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Dialogue - Frank Griffith talks to Sir John Dankworth Print
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Dialogue - Frank Griffith talks to Sir John Dankworth
2. Initial involvement in scoring for films.
3. Working with Joseph Losey.
3. Defining the requirements of the score.
4. Potential for creative freedom.
5. Notes and References.

dankworth_john_5_100.jpg Writing jazz for film scores has its particular problems.   Frank Griffith discusses the aspects of Jazz in 1960s British New Wave Cinema with Sir John Dankworth

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Intro – The development of jazz writing for film scores.

Sir John Dankworth, the eminent English composer, conductor, bandleader and jazz musician, has written in many genres, including over twenty film scores.   Of these, Saturday Night and Sunday Morning (1960), The Criminal (1960), The Servant (1963) and Darling (1965) in particular, played a major role in bringing about a new sound in British film during the 1960s (Note 1).

The first major jazz-influenced score was penned in 1955 by Elmer Bernstein for Otto Preminger's The Man With the Golden Arm.   To the composer himself, the kind of music needed was obvious.   As Bernstein put it:

  • 'There is something very American and contemporary about all the characters and their problems.   I wanted an element that could speak readily of hysteria and despair, an element that would localise these emotions to our country, to a large city if possible.   Ergo -jazz' (quoted in Prendergast 1977:109).

Also worthy of note is Johnny Mandel's score for Robert Wise's I Want to Live! (1958) which featured Gerry Mulligan, Pete Jolly, Bob Envoldsen and other fine LA jazz players.   The distinct feature of that score was that it actually used improvisation and the jazz was linked into the movie.   It was a dark story, based on the actual case of a woman framed for murder, and helped to establish the frequent association of jazz with crime and the urban.

It was not surprising, then, that at the end of the 1950s, when a new wave of contemporary urban realism hit Britain, directors there too looked for modern sounds to match the mood and drama of their films.   And what better music to underscore this reality than jazz, with its cachet as the music of the oppressed?   When directors sought someone who could fulfil their need for this new music, John Dankworth, already Britain's leading modern jazzman, was playing the right music at the right time.   Indeed, throughout the 1950s, his group, the Johnny Dankworth Seven (see picture, right), which included vocalist Cleo Laine, had been paving the way for modern jazz in Britain.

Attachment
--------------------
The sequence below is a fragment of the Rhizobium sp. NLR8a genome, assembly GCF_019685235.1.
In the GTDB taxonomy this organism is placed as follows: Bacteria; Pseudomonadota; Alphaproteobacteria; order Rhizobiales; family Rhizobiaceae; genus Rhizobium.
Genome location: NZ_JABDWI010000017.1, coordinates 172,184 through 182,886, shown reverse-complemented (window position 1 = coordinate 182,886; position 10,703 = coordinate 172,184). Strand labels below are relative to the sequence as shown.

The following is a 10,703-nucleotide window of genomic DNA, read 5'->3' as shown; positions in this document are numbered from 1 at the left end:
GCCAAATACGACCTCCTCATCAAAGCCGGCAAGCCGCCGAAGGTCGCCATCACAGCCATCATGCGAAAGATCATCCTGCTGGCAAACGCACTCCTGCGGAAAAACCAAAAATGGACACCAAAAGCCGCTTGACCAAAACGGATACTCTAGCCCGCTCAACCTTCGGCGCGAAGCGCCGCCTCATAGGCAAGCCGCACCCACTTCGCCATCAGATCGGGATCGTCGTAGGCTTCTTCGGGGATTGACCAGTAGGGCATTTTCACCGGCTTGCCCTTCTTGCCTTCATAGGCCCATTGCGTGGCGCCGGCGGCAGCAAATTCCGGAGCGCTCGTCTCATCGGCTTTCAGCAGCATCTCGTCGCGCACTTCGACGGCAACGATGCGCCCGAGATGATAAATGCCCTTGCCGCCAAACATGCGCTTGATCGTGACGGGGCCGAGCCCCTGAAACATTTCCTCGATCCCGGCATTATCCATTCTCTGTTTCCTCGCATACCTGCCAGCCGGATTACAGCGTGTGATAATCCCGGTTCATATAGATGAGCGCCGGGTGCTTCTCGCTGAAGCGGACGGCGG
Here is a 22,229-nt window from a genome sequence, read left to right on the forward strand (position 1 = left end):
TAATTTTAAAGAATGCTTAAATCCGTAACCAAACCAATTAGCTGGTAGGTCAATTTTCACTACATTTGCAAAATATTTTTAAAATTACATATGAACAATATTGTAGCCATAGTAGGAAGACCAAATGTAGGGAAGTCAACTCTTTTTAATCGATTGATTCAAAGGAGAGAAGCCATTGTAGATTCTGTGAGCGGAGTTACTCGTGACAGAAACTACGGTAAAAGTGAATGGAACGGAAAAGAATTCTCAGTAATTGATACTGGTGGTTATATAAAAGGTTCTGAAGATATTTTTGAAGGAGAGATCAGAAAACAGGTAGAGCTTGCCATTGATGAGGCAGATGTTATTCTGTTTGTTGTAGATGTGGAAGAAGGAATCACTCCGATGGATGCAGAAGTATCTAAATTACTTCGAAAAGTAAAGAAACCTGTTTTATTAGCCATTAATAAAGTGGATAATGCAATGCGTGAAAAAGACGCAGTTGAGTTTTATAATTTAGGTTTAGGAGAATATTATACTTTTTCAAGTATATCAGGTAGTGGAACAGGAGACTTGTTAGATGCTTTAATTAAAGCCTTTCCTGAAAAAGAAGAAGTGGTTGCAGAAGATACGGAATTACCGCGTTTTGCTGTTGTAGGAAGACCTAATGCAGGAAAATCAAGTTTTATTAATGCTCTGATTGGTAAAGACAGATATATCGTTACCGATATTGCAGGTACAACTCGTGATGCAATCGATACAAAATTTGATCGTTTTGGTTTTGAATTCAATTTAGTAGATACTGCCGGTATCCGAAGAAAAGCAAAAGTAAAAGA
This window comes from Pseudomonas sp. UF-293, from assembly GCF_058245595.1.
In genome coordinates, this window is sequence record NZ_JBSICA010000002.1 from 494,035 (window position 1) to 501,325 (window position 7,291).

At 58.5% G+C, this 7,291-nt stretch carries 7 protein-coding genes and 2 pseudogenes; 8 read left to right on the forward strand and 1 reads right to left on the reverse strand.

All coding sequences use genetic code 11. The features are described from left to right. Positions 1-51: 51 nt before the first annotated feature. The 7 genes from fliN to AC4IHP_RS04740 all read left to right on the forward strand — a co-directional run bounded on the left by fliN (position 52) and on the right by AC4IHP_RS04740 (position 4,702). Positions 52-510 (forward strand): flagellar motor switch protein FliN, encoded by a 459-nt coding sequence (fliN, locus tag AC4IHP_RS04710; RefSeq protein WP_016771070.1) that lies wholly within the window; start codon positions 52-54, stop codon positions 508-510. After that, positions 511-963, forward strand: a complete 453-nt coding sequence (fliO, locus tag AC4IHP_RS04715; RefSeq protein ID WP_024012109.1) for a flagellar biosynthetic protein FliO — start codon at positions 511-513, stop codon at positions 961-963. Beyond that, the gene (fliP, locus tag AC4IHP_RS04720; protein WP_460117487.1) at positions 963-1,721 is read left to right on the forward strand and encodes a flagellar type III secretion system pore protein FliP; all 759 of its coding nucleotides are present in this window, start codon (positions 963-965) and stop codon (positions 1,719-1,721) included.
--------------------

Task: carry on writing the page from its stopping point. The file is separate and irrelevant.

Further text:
FG - (Frank Griffith) Who were you influenced by when you first started composing film music?

JD - (Sir John Dankworth) Funnily enough, before then I didn't really rate film music and I didn't really listen carefully enough to it or study it closely enough to know of anything I would like - anything I would say that I approved of very much.

FG - You said in an interview in Jazzwise magazine in 2004 that at the end of the 1950s movie producers were looking for something new, for different sounds for films, and that jazz just happened to be around.


The Johnny Dankworth Seven c 1950s.
JD is at centre; no prizes for naming the other musicians...

JD - Yes, I think that Elmer Bernstein's score for The Man with the Golden Arm worked so well that almost every movie director or producer was looking in that direction to see whether something similar would suit their film equally well.   I guess that's probably why Losey and Reisz approached me.   I was at that time the sort of number one.   I mean, if a non jazz person was thinking of jazz in this country, probably my name would have come up in their minds before anybody else's.   The Humphrey Lyttletons and Chris Barbers were of the other sort of jazz [trad], but they were definitely not looking for that.   They were looking for something more contemporary (Note 2).

FG - Your first two scores involved a fair amount of improvisation, which I think is a real sign of a jazz piece.   Many jazz film scores did not use improvisation, including some of your later ones.

JD - Well, it does have its problems because a director wants each take of the music to be virtually identical, and that's difficult when something is improvised.   Or maybe it doesn't quite synchronise, so you go back and do it again but paced slightly differently.   Or the director might say 'could we have that little rising note?' or 'I did like that instrument that came on there.   Can we have a bit more of that?'   But if you're improvising, you've got little or no control over those things.   However, for chases, and for music where you religiously record and hope that every note is right and examine it carefully before you okay it, when you finally hear it mixed with sound effects and dialogue it's sometimes turned down so low, you can barely hear it! 'next', at right, to read on.....

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